Review: “The Haters”

The characters in Jesse Andrews’ contemporary YA novel are such accurate teenagers that it makes it hard to hate them — and hard to like them


Jesse Andrews published “The Haters,” about three misfit musicians who ditch jazz camp to tour with their slapped-together band, was published b Amulet Books in 2016.

Alayna Majkrzak, Staff Writer

A bassist, drummer, and lead-singer/guitar player — all of them with a vendetta against being told what to do with their lives and with their music. These three misfit, rookie musicians meet at a jazz camp for completely and utterly talented teens. After Ash, a unconventional guitar player, gets told off for not playing her solo correctly, Ash, bassist Wes, and drummer Coreyall walk out. They decide to form a band and play music together, this is when Ash has the idea to leave camp and go on a tour with her new best friends. 

Published in 2016, the book “The Haters” by Jesse Andrews (who also wrote “Me and Earl and the Dying Girl”) highlights all of the growing pains of being 16. Whether it is a love triangle, having problems with authority, or wanting to be your own person and not who everyone else wants you to be. The characters in the book are such accurate teenagers that it makes it hard to hate them — and hard to like them.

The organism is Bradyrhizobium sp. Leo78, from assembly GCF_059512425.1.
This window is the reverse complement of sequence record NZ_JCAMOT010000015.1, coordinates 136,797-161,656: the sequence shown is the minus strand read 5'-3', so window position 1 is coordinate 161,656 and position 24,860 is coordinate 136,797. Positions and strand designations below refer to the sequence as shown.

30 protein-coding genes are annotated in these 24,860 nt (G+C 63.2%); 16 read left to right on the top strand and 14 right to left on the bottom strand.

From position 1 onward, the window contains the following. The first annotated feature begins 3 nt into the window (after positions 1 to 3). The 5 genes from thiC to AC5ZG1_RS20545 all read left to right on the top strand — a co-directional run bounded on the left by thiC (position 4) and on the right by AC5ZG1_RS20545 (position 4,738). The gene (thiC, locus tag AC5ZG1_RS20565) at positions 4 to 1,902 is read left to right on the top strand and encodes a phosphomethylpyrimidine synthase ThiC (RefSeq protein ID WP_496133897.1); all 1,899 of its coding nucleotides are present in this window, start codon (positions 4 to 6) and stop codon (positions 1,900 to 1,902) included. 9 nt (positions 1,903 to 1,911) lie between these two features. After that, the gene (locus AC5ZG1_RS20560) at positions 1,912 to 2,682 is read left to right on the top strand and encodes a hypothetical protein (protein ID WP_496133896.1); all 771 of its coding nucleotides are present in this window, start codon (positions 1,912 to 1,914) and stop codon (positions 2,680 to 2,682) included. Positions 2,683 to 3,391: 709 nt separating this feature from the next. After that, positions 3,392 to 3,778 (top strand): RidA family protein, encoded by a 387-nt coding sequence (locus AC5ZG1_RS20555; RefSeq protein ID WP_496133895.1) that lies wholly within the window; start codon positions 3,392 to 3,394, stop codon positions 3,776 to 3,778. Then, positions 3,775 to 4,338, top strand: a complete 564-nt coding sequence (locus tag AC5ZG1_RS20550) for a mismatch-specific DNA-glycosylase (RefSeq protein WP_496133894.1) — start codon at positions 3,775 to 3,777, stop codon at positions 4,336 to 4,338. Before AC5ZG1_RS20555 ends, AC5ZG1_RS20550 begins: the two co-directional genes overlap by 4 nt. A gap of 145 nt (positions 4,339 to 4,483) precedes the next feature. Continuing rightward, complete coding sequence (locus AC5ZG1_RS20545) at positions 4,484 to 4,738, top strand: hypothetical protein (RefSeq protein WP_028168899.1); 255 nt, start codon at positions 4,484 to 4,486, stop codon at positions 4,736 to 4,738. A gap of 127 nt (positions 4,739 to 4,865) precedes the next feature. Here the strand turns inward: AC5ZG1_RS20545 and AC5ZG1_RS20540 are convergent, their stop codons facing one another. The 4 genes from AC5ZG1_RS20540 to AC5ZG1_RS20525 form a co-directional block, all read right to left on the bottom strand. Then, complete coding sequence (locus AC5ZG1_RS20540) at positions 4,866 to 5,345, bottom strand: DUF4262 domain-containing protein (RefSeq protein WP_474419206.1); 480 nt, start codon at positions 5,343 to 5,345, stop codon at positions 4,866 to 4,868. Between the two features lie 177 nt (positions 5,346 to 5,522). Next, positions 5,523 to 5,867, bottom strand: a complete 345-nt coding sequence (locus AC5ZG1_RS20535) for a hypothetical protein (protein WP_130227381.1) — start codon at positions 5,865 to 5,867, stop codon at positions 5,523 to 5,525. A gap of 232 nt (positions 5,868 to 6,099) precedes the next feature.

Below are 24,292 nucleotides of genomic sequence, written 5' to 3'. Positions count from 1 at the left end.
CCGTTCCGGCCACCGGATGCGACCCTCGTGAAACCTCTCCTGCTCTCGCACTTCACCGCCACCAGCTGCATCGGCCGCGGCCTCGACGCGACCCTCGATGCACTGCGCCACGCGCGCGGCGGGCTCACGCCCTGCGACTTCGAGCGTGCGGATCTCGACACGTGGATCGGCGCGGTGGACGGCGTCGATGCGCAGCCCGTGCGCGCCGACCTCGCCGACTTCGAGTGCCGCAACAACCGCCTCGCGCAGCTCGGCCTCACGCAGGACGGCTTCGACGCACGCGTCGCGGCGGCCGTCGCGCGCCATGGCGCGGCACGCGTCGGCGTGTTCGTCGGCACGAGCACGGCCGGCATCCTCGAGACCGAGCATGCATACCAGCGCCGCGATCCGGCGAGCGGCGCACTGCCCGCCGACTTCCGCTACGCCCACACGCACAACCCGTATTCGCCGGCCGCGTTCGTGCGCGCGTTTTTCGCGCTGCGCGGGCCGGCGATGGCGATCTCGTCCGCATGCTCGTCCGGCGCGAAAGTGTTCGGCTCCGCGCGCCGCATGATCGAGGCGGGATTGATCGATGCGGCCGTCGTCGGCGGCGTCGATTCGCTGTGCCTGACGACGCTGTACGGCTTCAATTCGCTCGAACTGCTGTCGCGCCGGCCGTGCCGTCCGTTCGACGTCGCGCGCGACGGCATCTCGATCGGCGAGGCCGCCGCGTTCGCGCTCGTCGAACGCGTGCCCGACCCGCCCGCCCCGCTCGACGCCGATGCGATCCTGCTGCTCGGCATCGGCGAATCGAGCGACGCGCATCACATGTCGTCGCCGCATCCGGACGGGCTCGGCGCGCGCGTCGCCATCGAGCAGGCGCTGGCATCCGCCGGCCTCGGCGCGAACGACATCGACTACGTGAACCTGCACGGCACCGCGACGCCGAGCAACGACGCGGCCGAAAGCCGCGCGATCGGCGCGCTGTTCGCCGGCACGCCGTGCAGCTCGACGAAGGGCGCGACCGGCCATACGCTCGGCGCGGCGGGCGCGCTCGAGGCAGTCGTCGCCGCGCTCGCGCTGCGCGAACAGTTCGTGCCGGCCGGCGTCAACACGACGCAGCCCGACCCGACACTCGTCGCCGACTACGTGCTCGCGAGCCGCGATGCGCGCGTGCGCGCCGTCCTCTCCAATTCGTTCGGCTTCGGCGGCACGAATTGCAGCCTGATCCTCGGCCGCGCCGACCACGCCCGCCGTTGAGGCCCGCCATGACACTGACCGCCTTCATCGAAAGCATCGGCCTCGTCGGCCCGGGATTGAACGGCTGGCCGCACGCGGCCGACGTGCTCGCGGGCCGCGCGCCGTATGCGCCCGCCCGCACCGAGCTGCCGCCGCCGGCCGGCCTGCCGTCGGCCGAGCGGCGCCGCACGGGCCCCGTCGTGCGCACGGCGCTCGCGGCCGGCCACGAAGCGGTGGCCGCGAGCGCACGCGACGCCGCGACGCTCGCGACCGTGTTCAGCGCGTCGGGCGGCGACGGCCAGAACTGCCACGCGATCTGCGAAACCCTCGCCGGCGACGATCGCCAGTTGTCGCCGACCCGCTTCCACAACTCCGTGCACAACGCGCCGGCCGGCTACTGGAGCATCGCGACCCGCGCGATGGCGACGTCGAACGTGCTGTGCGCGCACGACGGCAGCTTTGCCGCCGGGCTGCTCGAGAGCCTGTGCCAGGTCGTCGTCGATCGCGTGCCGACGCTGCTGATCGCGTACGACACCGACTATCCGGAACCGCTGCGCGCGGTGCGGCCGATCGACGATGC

The guitarist and lead singer of their spur of the moment is Ash. She has problems with authority, and doesn’t like being told what to do. She also has a hard time opening up to others and making connections with them. Because she doesn’t make connections with people easily, she does things that pushes her only friends Corey and Wes away. Ash does this by never telling the, how she feels and pushing them to do things they are not comfortable with like going on a tour and leaving their phones behind, Her redeeming quality is that she is so genuine and she will say exactly what she thinks, whether that be about someone else or about a situation she’s in.

Wes, the bassiest is the opposite. He is sensitive, and he is easily swayed by his friends. He is the epitome of a teenager as well, including his dark sense of humor. Wes is very independent due to his past, so he tends to be the person who makes the important decisions. Wes is by far the most realistic, life-filled, and three dimensional character that has been produced in a while, as seen by the fact that one minute he will be joking about his friends ideas for band names and the next he will be making decisions to keep the group safe.

Drummer, Corey also has a lot of problems with authority due to his relationship with his parents. He can go from making jokes with Wes one minute to trying to fight a man twice his size. He gest angry easily and also gets frustrated when people try to tell him or others what to do. This makes Corey relatable to majority of teenagers, as few like to be told what to do.

Behing able to relate to the characters so much and having all three of them being so three demensional makes the whole book feel real. It is fast paced and allows the person reading to go from laughing to tense in a matter of a page. “The Haters” by Jesse Andrews is an amazing, fast-paced read that anyone can relate to and find a way to love the character or hate them — or both, at the same time.